WELCOME FRANKIE Y. BAILEY
FRANKIE Y. BAILEY
FRANKIE Y. BAILEY is an associate professor in the School of Criminal Justice, University at Albany (SUNY). Bailey is the author of mysteries as well as non-fiction titles that explore the intersections of crime, history, and popular culture. Bailey is a Macavity Award-winner and has been nominated for Edgar, Anthony, and Agatha awards. A past executive vice president of Mystery Writers of America and a past president of Sisters in Crime, she is on the Albany Bouchercon 2013 planning committee.
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Q&A with Frankie Y. Bailey
On Writing and Reading
1. Do you draw from personal experiences and/or current events?
As a criminal justice professor, I do research on crime and American history/culture. This gives me an endless supply of historical and contemporary events to draw on for inspiration as a fiction writer. In my Lizzie Stuart mystery series, my character is a crime historian, and I use my own research in those books. In The Red Queen Dies, the debut of my Hannah McCabe series, Albany history plays a crucial role. But because my new series is set in a parallel universe (alternate reality), my treatment of current events has a twist. The when, if, and why of events in my fictional world is somewhat different than the world we know. That will become more obvious as the series goes on. I’m having fun with my own version of world-building – an Albany/a world that is a lot like the one we know, but not quite, and now and then not at all like.
I go to the real places that I use as settings. Occasionally what happens while I’m “on location” ends up being fictionalized in a book. With The Red Queen Dies and my police detective, Hannah McCabe, I draw on experiences such as attending an autopsy and doing ride-alongs and interviews with female police officers and their partners, as well as information I’ve picked up at conferences such at the Writers’ Police Academy.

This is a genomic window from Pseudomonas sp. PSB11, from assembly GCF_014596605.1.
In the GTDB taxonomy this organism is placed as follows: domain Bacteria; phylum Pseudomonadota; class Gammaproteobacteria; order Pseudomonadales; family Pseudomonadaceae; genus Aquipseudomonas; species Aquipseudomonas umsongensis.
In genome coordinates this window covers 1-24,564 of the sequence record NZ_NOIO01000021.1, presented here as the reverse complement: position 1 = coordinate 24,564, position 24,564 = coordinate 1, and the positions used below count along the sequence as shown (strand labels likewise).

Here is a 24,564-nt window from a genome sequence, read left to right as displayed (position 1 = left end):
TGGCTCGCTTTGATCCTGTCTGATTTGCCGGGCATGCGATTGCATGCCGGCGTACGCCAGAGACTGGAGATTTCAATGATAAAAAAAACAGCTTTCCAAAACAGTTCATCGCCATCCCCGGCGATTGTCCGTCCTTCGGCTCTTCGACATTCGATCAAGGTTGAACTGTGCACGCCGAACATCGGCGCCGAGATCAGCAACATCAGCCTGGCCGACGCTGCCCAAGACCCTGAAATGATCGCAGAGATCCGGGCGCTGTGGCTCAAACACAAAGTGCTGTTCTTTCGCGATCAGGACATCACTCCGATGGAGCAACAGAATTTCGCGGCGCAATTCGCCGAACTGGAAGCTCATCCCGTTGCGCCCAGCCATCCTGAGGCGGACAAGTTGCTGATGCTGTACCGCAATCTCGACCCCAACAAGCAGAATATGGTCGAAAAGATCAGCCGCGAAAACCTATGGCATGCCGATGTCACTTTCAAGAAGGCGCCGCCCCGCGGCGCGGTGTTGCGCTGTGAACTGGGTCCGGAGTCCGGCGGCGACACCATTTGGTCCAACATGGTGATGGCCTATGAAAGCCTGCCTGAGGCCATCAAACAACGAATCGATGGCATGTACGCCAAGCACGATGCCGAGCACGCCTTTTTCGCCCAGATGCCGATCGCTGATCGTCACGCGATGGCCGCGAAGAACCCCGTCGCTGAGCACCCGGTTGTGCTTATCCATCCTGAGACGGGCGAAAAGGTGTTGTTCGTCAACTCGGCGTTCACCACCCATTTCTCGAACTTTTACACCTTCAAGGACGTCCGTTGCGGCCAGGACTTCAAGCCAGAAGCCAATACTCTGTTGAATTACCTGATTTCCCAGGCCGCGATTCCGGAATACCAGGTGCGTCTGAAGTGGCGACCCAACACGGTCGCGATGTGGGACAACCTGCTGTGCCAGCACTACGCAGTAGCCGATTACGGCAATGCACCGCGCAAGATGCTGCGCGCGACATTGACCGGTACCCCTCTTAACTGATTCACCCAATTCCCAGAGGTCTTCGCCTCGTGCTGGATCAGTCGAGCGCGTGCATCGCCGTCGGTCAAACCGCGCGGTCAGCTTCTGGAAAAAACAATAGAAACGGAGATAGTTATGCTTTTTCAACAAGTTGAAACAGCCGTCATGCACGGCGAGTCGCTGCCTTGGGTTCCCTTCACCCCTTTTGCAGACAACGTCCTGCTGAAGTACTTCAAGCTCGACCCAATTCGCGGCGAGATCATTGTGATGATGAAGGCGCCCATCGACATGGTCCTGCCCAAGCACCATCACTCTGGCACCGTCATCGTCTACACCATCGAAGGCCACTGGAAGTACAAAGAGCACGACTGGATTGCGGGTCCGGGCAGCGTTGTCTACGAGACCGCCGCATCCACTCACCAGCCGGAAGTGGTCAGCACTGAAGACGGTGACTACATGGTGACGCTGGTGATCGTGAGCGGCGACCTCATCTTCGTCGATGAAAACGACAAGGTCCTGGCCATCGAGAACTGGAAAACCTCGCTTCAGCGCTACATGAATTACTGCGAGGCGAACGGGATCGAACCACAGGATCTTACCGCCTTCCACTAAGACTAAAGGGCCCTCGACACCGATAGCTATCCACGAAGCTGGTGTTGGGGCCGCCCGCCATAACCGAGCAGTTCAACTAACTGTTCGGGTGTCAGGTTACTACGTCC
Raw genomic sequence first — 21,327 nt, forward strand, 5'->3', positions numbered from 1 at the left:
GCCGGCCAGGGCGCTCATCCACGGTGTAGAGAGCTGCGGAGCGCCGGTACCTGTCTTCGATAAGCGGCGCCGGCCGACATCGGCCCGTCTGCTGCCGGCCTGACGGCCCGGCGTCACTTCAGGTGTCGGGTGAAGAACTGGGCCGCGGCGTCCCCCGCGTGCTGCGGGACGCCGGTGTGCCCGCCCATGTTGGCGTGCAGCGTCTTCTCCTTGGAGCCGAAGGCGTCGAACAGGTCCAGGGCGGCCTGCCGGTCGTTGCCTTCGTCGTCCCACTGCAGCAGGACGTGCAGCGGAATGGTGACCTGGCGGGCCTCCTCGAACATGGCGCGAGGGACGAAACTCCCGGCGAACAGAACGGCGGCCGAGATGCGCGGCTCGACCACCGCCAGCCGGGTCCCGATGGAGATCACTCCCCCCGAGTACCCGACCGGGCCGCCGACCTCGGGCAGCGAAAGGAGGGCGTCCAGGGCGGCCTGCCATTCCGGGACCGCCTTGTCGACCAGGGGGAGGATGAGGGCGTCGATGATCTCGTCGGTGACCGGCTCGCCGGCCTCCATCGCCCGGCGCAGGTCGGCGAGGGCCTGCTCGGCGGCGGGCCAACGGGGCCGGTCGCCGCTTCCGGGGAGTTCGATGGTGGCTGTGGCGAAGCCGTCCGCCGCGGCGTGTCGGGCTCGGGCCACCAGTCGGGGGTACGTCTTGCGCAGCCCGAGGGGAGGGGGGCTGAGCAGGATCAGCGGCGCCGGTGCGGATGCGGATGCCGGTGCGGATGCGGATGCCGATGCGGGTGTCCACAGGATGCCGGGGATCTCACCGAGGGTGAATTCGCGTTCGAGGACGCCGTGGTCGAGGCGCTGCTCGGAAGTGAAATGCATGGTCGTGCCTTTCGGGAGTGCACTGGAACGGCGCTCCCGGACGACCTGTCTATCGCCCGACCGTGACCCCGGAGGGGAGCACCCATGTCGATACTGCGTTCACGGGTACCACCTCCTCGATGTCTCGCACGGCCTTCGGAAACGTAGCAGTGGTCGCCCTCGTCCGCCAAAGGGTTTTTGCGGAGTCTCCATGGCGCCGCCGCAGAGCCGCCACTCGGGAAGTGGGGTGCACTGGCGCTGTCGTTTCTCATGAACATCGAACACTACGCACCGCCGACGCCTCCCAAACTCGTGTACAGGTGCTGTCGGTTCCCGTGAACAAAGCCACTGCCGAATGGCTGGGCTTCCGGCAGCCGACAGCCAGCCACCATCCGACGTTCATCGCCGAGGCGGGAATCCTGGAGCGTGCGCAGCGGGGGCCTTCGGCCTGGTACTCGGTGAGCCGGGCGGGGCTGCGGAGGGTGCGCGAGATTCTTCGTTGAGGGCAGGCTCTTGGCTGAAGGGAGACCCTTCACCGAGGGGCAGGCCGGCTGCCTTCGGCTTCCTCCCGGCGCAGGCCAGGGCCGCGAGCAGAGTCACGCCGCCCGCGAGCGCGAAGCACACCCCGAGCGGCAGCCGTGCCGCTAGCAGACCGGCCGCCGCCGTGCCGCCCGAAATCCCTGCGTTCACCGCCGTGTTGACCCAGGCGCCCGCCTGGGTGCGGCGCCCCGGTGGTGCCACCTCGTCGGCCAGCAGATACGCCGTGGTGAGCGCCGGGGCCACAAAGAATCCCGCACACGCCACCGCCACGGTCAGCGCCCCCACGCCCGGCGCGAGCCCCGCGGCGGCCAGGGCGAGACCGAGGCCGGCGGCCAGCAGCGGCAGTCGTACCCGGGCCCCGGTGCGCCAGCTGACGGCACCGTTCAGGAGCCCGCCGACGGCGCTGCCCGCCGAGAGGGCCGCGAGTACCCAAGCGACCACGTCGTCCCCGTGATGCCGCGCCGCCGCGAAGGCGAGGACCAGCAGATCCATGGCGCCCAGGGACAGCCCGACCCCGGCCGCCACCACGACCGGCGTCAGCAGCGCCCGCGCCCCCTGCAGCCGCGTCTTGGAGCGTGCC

I think all writers draw on our personal experiences in the sense that we write about what we care about or consider funny or troubling or worth pondering.
2. Do you start with the conclusion and plot in reverse or start from the beginning and see where the story line brings you?
Writers often describe themselves as plotters (who outline), pantsers (who write by seat of pants), or hybrids. I’m a hybrid. I look for something that resonates with me and that I want to write about. In The Red Queen Dies, it was the recurring role that Albany played in the Lincoln-Booth saga. Booth and Lincoln were in Albany on the same day in 1861. A couple of months later, while performing in Albany, an actress stabbed Booth during a lover’s quarrel. I kept thinking about that episode and what might have happened if the actress, Henrietta Irving, had killed Booth. That led me to my title character, a fictional Broadway actress, who comes to Albany to work on a play about Irving. I had a chilling piece of Albany history and an Alice in Wonderland/Through the Looking Glass theme that worked for my world of 2019. I outlined as far as I could and began to write.
But, at some point, what most writers – including me – hope is that the characters will begin to take on a life of their own and that they will begin to say and do unexpected things.
Re the ending – because I’m writing a series, I have an overarching series plotline that develops as the series does. Think of television crime shows in which the murder being investigated is solved each week, but what is happening in the lives of the main characters continues to evolve and play out. I know how that will progress. But what I’ve found is that the identity of the killer in a given book sometimes changes as I get to know the characters and understand what they want and what they’re willing to do to get it.
3. Your routine when writing? Any idiosyncrasies?